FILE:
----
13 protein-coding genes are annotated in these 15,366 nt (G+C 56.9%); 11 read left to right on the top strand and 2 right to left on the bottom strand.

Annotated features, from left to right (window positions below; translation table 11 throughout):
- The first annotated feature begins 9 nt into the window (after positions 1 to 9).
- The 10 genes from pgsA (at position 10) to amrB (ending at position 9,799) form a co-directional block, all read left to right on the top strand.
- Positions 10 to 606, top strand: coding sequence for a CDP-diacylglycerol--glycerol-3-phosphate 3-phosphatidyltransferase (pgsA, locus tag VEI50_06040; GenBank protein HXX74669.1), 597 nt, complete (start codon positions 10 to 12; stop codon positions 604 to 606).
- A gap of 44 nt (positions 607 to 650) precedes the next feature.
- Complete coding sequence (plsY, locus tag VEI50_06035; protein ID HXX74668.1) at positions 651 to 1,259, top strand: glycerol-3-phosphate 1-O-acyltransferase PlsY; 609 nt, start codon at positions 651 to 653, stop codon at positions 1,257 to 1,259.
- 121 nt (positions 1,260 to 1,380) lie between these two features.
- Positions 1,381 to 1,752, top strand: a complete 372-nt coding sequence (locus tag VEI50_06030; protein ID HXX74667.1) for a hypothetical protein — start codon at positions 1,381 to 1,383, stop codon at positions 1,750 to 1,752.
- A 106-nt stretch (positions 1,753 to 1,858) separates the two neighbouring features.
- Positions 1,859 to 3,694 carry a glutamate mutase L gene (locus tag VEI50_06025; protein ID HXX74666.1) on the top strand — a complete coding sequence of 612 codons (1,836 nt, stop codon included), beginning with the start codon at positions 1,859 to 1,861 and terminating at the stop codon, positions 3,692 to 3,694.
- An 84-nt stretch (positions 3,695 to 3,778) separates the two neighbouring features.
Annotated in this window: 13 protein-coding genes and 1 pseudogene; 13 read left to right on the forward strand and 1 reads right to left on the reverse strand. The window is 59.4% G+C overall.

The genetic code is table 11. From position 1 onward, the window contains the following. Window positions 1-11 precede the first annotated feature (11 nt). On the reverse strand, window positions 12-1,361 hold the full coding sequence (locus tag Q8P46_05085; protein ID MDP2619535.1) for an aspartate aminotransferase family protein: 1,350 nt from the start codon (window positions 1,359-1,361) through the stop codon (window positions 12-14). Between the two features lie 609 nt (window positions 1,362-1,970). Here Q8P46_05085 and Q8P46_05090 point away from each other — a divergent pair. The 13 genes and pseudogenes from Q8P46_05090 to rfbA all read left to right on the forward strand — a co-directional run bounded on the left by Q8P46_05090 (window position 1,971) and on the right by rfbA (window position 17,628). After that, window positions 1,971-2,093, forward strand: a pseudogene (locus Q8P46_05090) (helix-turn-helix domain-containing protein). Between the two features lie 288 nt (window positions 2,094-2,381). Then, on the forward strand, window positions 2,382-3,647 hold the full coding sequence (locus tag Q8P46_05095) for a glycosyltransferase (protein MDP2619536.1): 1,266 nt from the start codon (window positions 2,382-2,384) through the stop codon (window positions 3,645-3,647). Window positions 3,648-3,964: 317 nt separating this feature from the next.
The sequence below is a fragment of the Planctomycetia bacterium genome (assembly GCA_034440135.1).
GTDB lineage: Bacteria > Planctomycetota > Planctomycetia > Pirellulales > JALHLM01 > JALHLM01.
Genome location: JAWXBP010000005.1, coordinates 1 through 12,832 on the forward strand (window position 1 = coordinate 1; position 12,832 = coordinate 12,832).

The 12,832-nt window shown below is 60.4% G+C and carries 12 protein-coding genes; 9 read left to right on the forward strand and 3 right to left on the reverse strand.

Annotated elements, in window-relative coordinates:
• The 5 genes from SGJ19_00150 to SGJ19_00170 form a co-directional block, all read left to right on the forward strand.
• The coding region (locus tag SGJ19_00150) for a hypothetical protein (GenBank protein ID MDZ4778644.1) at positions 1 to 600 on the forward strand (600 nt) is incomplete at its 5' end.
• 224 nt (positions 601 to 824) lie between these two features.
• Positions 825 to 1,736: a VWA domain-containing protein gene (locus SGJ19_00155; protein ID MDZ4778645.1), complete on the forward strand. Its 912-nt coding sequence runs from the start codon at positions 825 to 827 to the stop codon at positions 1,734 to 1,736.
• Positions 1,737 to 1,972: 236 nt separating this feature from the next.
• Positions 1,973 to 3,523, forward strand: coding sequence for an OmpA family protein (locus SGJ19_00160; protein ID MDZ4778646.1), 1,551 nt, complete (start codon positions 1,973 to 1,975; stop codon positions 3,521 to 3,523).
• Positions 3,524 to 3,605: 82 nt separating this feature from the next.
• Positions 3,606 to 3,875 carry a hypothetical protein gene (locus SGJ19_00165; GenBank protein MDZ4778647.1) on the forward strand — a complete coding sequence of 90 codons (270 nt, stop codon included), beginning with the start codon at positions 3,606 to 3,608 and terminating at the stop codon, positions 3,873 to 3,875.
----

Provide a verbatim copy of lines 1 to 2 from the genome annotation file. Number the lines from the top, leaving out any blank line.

13 protein-coding genes are annotated in these 15,366 nt (G+C 56.9%); 11 read left to right on the top strand and 2 right to left on the bottom strand.

Annotated features, from left to right (window positions below; translation table 11 throughout):